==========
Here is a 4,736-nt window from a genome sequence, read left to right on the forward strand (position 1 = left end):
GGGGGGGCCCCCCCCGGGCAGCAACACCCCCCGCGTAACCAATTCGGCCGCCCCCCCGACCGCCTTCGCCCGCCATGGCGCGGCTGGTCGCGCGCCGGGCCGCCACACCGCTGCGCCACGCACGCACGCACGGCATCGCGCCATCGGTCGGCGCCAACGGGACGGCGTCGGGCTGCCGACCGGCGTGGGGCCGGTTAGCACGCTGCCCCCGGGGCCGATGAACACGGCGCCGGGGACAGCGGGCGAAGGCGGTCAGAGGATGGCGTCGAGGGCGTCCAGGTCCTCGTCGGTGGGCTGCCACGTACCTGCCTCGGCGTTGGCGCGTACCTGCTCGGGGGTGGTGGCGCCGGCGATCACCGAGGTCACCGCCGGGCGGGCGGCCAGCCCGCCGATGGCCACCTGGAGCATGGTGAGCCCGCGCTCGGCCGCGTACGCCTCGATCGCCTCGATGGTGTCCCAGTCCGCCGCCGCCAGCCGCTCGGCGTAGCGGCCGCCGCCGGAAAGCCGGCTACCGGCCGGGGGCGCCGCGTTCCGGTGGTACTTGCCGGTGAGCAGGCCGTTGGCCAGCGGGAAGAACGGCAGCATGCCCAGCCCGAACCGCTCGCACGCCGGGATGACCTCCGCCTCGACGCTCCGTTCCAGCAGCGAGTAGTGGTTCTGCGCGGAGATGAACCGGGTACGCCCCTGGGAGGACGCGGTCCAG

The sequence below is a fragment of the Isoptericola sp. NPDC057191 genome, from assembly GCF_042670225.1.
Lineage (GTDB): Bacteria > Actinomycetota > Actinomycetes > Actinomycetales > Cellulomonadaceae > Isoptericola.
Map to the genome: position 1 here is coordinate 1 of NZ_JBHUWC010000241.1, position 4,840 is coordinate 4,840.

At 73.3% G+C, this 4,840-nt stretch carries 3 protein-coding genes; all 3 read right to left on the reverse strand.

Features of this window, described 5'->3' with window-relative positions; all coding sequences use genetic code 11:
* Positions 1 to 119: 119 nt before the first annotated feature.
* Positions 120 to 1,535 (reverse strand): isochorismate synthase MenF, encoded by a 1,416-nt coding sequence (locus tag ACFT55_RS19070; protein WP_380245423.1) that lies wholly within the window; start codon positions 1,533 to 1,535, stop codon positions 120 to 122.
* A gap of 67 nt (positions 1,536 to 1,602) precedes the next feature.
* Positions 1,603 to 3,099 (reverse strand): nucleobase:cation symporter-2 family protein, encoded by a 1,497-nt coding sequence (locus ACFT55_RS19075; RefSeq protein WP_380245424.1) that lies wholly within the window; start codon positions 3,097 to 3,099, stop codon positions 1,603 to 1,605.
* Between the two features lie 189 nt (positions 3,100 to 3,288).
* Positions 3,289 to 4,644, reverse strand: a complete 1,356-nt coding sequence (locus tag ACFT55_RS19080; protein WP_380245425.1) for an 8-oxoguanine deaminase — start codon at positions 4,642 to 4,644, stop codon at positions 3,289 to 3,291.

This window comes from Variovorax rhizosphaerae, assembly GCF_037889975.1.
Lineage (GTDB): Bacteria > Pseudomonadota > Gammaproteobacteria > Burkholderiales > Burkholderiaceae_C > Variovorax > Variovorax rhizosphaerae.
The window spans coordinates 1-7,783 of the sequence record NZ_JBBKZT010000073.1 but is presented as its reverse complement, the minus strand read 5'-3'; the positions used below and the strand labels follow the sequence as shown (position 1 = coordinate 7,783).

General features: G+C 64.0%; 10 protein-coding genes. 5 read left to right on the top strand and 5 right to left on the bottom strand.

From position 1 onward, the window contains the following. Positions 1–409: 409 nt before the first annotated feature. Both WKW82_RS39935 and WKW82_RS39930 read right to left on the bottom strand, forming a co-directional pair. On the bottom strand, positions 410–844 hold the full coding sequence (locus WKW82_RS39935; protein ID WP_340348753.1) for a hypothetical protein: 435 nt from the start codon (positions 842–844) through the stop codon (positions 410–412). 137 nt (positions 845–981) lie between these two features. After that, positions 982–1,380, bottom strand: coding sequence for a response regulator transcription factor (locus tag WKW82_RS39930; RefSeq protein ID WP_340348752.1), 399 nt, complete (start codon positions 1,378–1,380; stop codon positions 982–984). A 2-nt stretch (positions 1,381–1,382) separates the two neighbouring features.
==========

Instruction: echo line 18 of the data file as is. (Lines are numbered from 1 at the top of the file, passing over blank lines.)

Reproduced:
From position 1 onward, the window contains the following. Positions 1–409: 409 nt before the first annotated feature. Both WKW82_RS39935 and WKW82_RS39930 read right to left on the bottom strand, forming a co-directional pair. On the bottom strand, positions 410–844 hold the full coding sequence (locus WKW82_RS39935; protein ID WP_340348753.1) for a hypothetical protein: 435 nt from the start codon (positions 842–844) through the stop codon (positions 410–412). 137 nt (positions 845–981) lie between these two features. After that, positions 982–1,380, bottom strand: coding sequence for a response regulator transcription factor (locus tag WKW82_RS39930; RefSeq protein ID WP_340348752.1), 399 nt, complete (start codon positions 1,378–1,380; stop codon positions 982–984). A 2-nt stretch (positions 1,381–1,382) separates the two neighbouring features.